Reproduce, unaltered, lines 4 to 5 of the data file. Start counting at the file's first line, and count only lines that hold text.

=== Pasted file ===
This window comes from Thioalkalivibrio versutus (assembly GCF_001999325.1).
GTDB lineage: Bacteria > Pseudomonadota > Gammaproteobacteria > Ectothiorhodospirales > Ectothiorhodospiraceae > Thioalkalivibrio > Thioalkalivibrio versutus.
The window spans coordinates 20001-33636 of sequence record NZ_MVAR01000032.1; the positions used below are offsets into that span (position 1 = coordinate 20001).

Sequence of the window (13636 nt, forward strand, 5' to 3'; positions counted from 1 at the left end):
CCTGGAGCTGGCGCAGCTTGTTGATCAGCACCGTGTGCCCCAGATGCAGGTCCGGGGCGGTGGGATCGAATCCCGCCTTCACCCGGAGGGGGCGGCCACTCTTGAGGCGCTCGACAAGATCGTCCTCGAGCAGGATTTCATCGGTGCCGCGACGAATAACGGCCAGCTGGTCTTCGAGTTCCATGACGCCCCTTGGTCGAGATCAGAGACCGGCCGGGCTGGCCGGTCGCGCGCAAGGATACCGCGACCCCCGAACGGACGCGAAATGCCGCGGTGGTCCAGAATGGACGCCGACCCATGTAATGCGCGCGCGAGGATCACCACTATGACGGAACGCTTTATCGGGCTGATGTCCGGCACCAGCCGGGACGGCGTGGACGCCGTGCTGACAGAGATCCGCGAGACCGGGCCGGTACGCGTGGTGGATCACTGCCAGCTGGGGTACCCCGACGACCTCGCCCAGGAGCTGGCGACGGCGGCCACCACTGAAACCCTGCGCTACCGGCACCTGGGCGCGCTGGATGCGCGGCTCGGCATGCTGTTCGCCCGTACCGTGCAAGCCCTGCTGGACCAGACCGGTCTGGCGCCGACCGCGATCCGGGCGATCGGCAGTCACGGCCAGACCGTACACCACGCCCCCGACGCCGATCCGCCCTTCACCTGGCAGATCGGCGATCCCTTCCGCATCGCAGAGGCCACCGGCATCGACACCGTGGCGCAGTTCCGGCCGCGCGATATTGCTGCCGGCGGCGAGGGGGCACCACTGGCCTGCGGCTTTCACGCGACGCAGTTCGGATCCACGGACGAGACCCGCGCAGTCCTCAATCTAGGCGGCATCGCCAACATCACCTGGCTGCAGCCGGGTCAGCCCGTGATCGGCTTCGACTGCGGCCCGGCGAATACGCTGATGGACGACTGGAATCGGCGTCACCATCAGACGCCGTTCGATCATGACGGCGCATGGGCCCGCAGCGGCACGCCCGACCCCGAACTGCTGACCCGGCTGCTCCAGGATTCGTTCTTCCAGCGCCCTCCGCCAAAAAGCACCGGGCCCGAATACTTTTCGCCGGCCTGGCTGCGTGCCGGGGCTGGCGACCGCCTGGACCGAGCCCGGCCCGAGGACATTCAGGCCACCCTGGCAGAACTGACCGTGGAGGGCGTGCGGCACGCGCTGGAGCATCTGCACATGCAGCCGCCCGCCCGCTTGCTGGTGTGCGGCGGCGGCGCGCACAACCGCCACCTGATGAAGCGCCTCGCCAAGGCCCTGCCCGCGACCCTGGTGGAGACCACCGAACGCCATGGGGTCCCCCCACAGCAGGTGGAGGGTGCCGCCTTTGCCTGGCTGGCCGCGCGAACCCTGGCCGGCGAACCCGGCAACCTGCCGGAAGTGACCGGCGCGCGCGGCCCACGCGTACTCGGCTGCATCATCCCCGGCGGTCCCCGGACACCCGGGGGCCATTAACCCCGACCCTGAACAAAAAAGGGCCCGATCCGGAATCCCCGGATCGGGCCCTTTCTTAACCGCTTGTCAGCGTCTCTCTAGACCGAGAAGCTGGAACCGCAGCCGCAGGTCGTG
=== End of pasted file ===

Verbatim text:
Sequence of the window (13636 nt, forward strand, 5' to 3'; positions counted from 1 at the left end):
CCTGGAGCTGGCGCAGCTTGTTGATCAGCACCGTGTGCCCCAGATGCAGGTCCGGGGCGGTGGGATCGAATCCCGCCTTCACCCGGAGGGGGCGGCCACTCTTGAGGCGCTCGACAAGATCGTCCTCGAGCAGGATTTCATCGGTGCCGCGACGAATAACGGCCAGCTGGTCTTCGAGTTCCATGACGCCCCTTGGTCGAGATCAGAGACCGGCCGGGCTGGCCGGTCGCGCGCAAGGATACCGCGACCCCCGAACGGACGCGAAATGCCGCGGTGGTCCAGAATGGACGCCGACCCATGTAATGCGCGCGCGAGGATCACCACTATGACGGAACGCTTTATCGGGCTGATGTCCGGCACCAGCCGGGACGGCGTGGACGCCGTGCTGACAGAGATCCGCGAGACCGGGCCGGTACGCGTGGTGGATCACTGCCAGCTGGGGTACCCCGACGACCTCGCCCAGGAGCTGGCGACGGCGGCCACCACTGAAACCCTGCGCTACCGGCACCTGGGCGCGCTGGATGCGCGGCTCGGCATGCTGTTCGCCCGTACCGTGCAAGCCCTGCTGGACCAGACCGGTCTGGCGCCGACCGCGATCCGGGCGATCGGCAGTCACGGCCAGACCGTACACCACGCCCCCGACGCCGATCCGCCCTTCACCTGGCAGATCGGCGATCCCTTCCGCATCGCAGAGGCCACCGGCATCGACACCGTGGCGCAGTTCCGGCCGCGCGATATTGCTGCCGGCGGCGAGGGGGCACCACTGGCCTGCGGCTTTCACGCGACGCAGTTCGGATCCACGGACGAGACCCGCGCAGTCCTCAATCTAGGCGGCATCGCCAACATCACCTGGCTGCAGCCGGGTCAGCCCGTGATCGGCTTCGACTGCGGCCCGGCGAATACGCTGATGGACGACTGGAATCGGCGTCACCATCAGACGCCGTTCGATCATGACGGCGCATGGGCCCGCAGCGGCACGCCCGACCCCGAACTGCTGACCCGGCTGCTCCAGGATTCGTTCTTCCAGCGCCCTCCGCCAAAAAGCACCGGGCCCGAATACTTTTCGCCGGCCTGGCTGCGTGCCGGGGCTGGCGACCGCCTGGACCGAGCCCGGCCCGAGGACATTCAGGCCACCCTGGCAGAACTGACCGTGGAGGGCGTGCGGCACGCGCTGGAGCATCTGCACATGCAGCCGCCCGCCCGCTTGCTGGTGTGCGGCGGCGGCGCGCACAACCGCCACCTGATGAAGCGCCTCGCCAAGGCCCTGCCCGCGACCCTGGTGGAGACCACCGAACGCCATGGGGTCCCCCCACAGCAGGTGGAGGGTGCCGCCTTTGCCTGGCTGGCCGCGCGAACCCTGGCCGGCGAACCCGGCAACCTGCCGGAAGTGACCGGCGCGCGCGGCCCACGCGTACTCGGCTGCATCATCCCCGGCGGTCCCCGGACACCCGGGGGCCATTAACCCCGACCCTGAACAAAAAAGGGCCCGATCCGGAATCCCCGGATCGGGCCCTTTCTTAACCGCTTGTCAGCGTCTCTCTAGACCGAGAAGCTGGAACCGCAGCCGCAGGTCGTG